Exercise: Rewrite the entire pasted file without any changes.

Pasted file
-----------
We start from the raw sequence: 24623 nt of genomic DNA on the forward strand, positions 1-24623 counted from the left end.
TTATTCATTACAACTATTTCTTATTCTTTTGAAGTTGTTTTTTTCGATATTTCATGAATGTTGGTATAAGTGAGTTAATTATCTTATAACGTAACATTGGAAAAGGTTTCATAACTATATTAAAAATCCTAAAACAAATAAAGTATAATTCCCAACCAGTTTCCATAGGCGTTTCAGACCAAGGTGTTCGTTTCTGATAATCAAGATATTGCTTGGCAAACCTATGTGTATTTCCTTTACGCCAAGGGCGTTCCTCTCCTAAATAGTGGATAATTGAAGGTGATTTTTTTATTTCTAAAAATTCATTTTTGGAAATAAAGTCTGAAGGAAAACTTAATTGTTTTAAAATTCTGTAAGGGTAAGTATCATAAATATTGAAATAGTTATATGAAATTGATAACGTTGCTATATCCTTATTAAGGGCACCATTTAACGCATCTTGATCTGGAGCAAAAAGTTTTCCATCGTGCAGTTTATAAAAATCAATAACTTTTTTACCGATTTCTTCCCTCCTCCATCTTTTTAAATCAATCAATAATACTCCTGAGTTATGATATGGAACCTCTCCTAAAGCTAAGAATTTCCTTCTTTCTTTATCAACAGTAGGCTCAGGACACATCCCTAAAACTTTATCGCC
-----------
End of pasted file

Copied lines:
We start from the raw sequence: 24623 nt of genomic DNA on the forward strand, positions 1-24623 counted from the left end.
TTATTCATTACAACTATTTCTTATTCTTTTGAAGTTGTTTTTTTCGATATTTCATGAATGTTGGTATAAGTGAGTTAATTATCTTATAACGTAACATTGGAAAAGGTTTCATAACTATATTAAAAATCCTAAAACAAATAAAGTATAATTCCCAACCAGTTTCCATAGGCGTTTCAGACCAAGGTGTTCGTTTCTGATAATCAAGATATTGCTTGGCAAACCTATGTGTATTTCCTTTACGCCAAGGGCGTTCCTCTCCTAAATAGTGGATAATTGAAGGTGATTTTTTTATTTCTAAAAATTCATTTTTGGAAATAAAGTCTGAAGGAAAACTTAATTGTTTTAAAATTCTGTAAGGGTAAGTATCATAAATATTGAAATAGTTATATGAAATTGATAACGTTGCTATATCCTTATTAAGGGCACCATTTAACGCATCTTGATCTGGAGCAAAAAGTTTTCCATCGTGCAGTTTATAAAAATCAATAACTTTTTTACCGATTTCTTCCCTCCTCCATCTTTTTAAATCAATCAATAATACTCCTGAGTTATGATATGGAACCTCTCCTAAAGCTAAGAATTTCCTTCTTTCTTTATCAACAGTAGGCTCAGGACACATCCCTAAAACTTTATCGCC